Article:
Just before noon on Jan. 14, Mitch Daniels ceased to be governor of Indiana. By 2 p.m. he was in West Lafayette conducting a meeting as the soon-to-be president of Purdue University. A true Hoosier calls that a promotion. But his elevated new stage is a smaller one. And as national Republicans contemplate the second half of the Obama era, they wonder what might have been.
Daniels pronounces himself "at peace" with his decision not to run for president -- the sort of thing a man says after many restless nights. "I made the right decision," he tells me. The objection of his family was "a showstopper, in and of itself." And remaining on the job as governor "allowed me to fulfill a commitment, to get some big stuff done right to the end."
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Even his strongest critics don't deny that "big stuff" has been achieved. Daniels was arguably the most ambitious, effective conservative governor in America. He managed to ride a recession that bucked other leaders -- balancing a series of budgets without increasing taxes. He left Indiana with a $500 million yearly surplus and $2 billion in reserves while awarding taxpayers a substantial refund on his way out the door. During eight years in office, he shed 6,800 state government jobs -- 19 percent of the total -- while improving public services. He passed legislation ending mandatory union dues. He created the largest school choice program for low-income parents in the country. He privatized a toll road and the state lottery, and busted cable monopolies.
In the process, Daniels demonstrated two paradoxes of conservative governance. First, it often requires a strong executive to encourage limited government. Margaret Thatcher, for example, used executive power to break up existing arrangements favorable to calcified liberalism. Daniels came into office promising a "freight train of change" directed at state bureaucracies that had grown comfortable in dysfunction and mediocrity.
Second, Daniels demonstrated that a smaller, more focused government can restore the reputation of government. Grasping, ineffective bureaucracies cultivate public disdain. Daniels is a man of libertarian leanings who improved the public standing of the Bureau of Motor Vehicles and the Department of Revenue by making them more efficient and responsive.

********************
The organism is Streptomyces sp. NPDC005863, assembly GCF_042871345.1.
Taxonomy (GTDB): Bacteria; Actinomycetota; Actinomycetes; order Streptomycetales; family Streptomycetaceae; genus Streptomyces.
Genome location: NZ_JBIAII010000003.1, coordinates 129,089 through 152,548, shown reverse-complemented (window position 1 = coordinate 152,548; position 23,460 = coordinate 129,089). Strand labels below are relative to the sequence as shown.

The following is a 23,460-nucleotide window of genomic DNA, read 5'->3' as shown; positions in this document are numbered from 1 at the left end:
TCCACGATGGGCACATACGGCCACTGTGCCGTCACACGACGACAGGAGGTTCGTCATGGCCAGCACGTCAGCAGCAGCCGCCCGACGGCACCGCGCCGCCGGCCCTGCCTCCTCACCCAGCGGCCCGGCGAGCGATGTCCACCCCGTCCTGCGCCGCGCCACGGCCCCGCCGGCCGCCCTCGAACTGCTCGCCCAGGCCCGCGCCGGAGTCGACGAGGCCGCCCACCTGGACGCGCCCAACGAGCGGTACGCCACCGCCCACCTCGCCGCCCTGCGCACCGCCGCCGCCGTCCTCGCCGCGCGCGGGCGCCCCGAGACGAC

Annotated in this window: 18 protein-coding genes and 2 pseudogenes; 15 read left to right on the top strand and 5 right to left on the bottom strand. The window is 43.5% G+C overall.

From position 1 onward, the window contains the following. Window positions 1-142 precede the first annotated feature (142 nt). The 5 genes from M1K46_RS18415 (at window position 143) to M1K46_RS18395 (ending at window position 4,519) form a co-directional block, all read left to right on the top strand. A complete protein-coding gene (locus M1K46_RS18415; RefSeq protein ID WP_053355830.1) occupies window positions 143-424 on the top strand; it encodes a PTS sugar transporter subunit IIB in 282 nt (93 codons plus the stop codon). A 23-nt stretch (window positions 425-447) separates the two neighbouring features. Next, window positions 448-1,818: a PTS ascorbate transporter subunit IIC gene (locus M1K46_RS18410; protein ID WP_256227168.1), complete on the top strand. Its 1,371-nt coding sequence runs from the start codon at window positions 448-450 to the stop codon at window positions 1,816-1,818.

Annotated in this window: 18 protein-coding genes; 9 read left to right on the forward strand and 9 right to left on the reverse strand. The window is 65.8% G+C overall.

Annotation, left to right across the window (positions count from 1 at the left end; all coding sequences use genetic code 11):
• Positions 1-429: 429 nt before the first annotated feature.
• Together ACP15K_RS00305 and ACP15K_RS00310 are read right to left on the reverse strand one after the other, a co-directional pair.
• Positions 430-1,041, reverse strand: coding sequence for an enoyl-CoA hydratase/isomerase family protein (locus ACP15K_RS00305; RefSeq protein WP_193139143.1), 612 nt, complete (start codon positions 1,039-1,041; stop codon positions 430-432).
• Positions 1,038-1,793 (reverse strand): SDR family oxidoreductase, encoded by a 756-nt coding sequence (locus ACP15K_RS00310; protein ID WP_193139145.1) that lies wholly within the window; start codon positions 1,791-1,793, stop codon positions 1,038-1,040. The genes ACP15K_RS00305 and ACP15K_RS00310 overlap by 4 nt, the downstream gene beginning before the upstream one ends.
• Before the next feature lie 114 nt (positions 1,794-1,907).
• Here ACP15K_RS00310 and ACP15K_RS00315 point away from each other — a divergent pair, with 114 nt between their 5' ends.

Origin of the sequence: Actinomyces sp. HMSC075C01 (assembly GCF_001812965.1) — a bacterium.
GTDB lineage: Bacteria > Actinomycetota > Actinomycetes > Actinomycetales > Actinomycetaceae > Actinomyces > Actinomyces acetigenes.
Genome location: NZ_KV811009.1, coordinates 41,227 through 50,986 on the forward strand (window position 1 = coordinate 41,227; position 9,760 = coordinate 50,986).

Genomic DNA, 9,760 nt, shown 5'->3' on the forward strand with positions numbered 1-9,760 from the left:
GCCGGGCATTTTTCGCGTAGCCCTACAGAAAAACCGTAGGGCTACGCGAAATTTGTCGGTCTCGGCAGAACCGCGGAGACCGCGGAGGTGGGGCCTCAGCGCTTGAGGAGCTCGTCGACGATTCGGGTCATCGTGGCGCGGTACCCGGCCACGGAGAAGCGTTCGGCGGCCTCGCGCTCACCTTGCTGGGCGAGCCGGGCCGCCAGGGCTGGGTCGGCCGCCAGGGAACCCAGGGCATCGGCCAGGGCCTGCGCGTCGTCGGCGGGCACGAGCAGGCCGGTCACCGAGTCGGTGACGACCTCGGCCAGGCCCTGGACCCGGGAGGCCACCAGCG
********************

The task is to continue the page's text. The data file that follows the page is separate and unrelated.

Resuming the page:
"I set out with two faint hopes," he says. "For a change-averse state to be a leader. And for this to be a less cynical state. Skepticism about big government is as American as can be. But we must never allow skepticism about big government to become contempt for all government. We can disagree about the scope of government activity. But a free society requires a consensus that government is operated by people of good will achieving reasonable results."
Daniels' parting observations on the state of the Republican Party are broadly consistent with a rising generation of conservative reformers. On immigration, the GOP needs an approach "that embraces those who are here, not castigates them." He remains an advocate for a "truce" on social issues -- "leaving aside some irreconcilable debates to focus on a few priorities, such as the fiscal crisis" -- and notes that most Republicans have implicitly adopted this approach already. And he believes Republicans should be speaking more directly to "people seeking to rise. To young people. To poor people. I never went to a GOP dinner without saying: 'We should be proud of the success of people in this room. But we really need to do something for people who would like to come to dinners like this someday.'"
Daniels is just the sort of leader most needed in a Republican revival: an upbeat, tolerant, conviction politician. A surprisingly effective, RV-cruising populist. And the most compelling GOP critic of the red menace. "I stubbornly adhere to the view," he told me, "that Americans can be talked to like adults about the deficit problem. They can be told the pure arithmetical facts of life -- the injustice that current policies are doing to the poor, the young and minorities."
But Daniels seems resigned that political arguments are no longer his to make. "I'm in a new chapter in life," he says, "and I owe all my loyalty to this place (Purdue University). This isn't a partisan endeavor, and I'm comfortable with that."Returning quietly to private life after public service is honorable and admirable. But this doesn't change one fact. The best Democratic politician in America is about to take his oath as president of the United States. The best Republican politician will soon be president of Purdue.
© 2013, Washington Post Writers Group